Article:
Electrical safety is a must in the kitchen
Posted: by Stericycle on Aug 06, 2019
The kitchen is a place for families to come together and enjoy a meal and each other’s company – indeed for many, it is the heart and soul of a home. It is also somewhere which has evolved over the years, and the advance of technology has certainly left its mark.
Over the years, we’ve seen an increasing number of gadgets enter the kitchen, making life easier for the person preparing a meal.
But danger lurks beneath the surface. According to research from Electrical Safety First (ESF), the UK’s leading charity on electrical safety, the kitchen is where 94 per cent of electrical fires caused by misuse of appliances occur.
Last year alone, there were 7,067 accidental fires in the kitchen across the UK – which led to 72 casualties or fatalities per month. According to ESF, more than 75 per cent of those incidents were caused by cooking appliances or equipment.
A number of these were caused by genuine misuse, but of course a significant portion can be attributed to a fault with the equipment itself. That means consumers must be extra vigilant, checking and double checking that the products they buy are safe.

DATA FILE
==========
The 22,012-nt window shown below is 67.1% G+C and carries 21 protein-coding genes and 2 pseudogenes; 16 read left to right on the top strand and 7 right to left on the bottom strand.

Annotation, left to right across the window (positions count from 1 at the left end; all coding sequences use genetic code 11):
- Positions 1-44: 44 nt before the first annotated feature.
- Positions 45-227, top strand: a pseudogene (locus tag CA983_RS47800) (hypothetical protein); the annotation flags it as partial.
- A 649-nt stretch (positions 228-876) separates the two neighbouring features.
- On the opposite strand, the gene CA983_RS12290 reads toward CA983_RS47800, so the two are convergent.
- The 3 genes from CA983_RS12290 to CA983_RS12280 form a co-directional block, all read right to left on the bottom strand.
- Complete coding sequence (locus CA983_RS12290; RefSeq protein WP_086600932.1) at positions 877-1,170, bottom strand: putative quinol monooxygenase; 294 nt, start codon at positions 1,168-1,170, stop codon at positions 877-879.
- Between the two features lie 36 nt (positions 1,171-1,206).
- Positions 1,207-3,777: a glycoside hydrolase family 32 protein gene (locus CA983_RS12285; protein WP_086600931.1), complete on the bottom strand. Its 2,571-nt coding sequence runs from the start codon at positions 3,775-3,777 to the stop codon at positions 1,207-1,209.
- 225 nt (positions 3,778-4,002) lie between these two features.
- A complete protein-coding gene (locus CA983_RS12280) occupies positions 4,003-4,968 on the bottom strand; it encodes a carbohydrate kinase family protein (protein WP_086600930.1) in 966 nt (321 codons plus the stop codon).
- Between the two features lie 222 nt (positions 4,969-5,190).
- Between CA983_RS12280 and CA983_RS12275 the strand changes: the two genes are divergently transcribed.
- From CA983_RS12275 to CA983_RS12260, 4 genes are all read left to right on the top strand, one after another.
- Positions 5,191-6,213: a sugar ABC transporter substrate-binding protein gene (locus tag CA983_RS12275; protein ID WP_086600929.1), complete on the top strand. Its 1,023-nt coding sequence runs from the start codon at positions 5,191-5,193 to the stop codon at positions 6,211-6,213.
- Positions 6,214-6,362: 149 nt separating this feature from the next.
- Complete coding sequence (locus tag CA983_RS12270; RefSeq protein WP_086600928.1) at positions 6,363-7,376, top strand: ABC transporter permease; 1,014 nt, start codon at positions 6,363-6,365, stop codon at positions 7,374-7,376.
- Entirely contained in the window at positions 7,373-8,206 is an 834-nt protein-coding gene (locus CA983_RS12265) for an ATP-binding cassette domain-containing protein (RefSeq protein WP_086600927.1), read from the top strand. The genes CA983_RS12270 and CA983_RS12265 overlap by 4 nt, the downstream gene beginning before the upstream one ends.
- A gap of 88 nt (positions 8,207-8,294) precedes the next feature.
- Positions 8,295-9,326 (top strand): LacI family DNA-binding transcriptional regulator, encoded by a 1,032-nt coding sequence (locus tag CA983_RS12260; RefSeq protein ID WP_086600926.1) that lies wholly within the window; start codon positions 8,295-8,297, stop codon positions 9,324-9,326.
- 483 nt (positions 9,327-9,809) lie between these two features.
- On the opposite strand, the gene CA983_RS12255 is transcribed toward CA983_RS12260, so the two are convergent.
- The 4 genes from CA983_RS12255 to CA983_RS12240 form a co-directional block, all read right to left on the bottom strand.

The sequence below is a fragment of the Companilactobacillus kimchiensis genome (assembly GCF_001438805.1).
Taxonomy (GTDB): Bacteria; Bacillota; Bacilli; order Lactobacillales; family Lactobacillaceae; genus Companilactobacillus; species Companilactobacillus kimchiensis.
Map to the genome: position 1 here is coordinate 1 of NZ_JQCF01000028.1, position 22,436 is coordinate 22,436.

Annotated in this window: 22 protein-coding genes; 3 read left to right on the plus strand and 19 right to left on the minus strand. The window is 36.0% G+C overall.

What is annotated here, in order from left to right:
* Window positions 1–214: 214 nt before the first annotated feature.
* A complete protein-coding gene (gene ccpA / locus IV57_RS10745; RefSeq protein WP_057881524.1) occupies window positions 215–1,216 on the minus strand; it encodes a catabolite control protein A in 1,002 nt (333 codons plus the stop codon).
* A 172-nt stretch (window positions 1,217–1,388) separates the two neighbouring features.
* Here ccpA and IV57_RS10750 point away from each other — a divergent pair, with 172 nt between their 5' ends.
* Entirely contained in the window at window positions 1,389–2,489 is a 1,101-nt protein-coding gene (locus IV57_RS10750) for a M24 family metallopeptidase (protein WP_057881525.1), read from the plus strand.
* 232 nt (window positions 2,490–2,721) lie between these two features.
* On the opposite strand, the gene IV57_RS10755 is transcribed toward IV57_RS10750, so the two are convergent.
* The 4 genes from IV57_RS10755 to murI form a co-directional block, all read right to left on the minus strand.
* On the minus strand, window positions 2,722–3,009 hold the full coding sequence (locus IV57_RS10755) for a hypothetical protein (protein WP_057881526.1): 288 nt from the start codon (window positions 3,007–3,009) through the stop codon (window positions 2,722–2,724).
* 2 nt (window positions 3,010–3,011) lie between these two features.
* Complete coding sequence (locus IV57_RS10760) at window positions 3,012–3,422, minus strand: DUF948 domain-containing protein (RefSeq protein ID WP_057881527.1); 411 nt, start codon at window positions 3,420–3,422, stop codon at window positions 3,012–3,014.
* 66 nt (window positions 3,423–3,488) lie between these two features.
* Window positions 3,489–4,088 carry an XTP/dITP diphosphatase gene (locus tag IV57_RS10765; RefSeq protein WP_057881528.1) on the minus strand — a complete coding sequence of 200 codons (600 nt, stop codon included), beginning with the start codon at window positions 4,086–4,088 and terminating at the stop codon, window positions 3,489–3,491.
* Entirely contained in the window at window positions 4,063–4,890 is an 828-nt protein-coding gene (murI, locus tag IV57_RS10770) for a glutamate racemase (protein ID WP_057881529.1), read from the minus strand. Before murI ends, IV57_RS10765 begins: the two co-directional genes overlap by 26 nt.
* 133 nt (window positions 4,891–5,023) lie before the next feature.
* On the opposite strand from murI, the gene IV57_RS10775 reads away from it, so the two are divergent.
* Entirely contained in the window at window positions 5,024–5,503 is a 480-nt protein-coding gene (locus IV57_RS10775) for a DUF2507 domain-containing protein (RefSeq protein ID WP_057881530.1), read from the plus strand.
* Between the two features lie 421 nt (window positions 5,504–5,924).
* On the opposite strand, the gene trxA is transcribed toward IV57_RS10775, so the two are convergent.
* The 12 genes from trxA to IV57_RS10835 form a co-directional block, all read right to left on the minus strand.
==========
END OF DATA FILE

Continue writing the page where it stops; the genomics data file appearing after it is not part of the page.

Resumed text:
Just last month, Whirlpool launched a massive recall of tumble dryers from UK homes due to fire risk. According to the government's Office for Product Safety and Standards, the estimated number of units which were due to be recalled was 500,000.
From a recall standpoint, the difficulty is that not everyone with an electrical product will register it. That makes it incredibly difficult, if not impossible, for manufacturers to successfully recall the potentially faulty product, leading to risks of it continuing to be used in the person’s home.
With these latest figures highlighting the scale of fire risk in kitchens, we would encourage everyone to register their products where possible. That should help to put people’s mind more at ease, knowing that responsible manufacturers will contact them should anything come to light about the products they are using in their kitchen.
It is encouraging to see all sides becoming more and more aware of the potential danger of electrical appliances in the kitchen and we would hope to see the number of fires reported to drop as measures are put in place to deal with these issues.